Two of the biggest horror-comedy films of the 1980s debuted on the exact same weekend in June 1984. Ghostbusters was the bigger success of the two, but Gremlins has remained a fan favorite amongst ’80s kids, and for good reason. It’s silly, with eye-catching character designs that just scream MERCHANDISE OPPORTUNITIES, but it’s also a pretty wicked and nihilistic horror movie. I remember both reveling in and being quite frightened by it as a boy. Gwendolyn Kiste, too, was heavily influenced by Gremlins in her youth, and she’s got some pretty cool ideas for carrying the long-dormant franchise forward.
Gwendolyn Kiste is the Bram Stoker Award-winning author of The Rust Maidens, from Trepidatio Publishing; And Her Smile Will Untether the Universe, from JournalStone; the dark fantasy novella Pretty Marys All in a Row, from Broken Eye Books; and the occult horror novelette, The Invention of Ghosts, from Nightscape Press. Her short fiction and nonfiction have appeared in Nightmare Magazine, Vastarien, Black Static, Daily Science Fiction, Unnerving, Interzone, and LampLight, among others. Originally from Ohio, she now resides on an abandoned horse farm outside of Pittsburgh with her husband, two cats, and not nearly enough ghosts. Find her online at gwendolynkiste.com.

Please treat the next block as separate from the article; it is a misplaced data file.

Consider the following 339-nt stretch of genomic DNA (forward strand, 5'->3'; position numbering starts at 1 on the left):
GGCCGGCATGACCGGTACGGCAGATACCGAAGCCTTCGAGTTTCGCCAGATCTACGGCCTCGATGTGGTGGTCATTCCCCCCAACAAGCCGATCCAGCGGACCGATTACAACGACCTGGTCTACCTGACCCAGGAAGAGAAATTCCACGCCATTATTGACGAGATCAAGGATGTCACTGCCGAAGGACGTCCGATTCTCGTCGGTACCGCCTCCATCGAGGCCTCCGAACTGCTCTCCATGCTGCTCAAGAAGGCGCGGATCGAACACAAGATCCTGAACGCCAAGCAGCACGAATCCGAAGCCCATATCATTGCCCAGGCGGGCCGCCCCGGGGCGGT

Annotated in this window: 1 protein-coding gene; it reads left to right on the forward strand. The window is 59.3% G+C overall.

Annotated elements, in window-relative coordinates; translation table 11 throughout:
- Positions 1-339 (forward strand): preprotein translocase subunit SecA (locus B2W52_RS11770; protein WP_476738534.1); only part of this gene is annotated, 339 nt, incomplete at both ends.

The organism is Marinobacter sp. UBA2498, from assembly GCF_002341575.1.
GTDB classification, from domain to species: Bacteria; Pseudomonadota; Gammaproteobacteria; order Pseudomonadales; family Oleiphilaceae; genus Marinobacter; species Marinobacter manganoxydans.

(Interview conducted by John Brhel)
CEMETERY DANCE: What book/movie/show/etc. got you into horror?
GWENDOLYN KISTE: One that was very near and dear to my heart growing up was Gremlins.
That’s great. I love Gremlins. How old were you when you saw it?
I think I was around four years old when I first saw it. I have this very clear memory that the version that we had taped off TV was from New Year’s Eve in 1988, and that was just a little over a month before I turned five.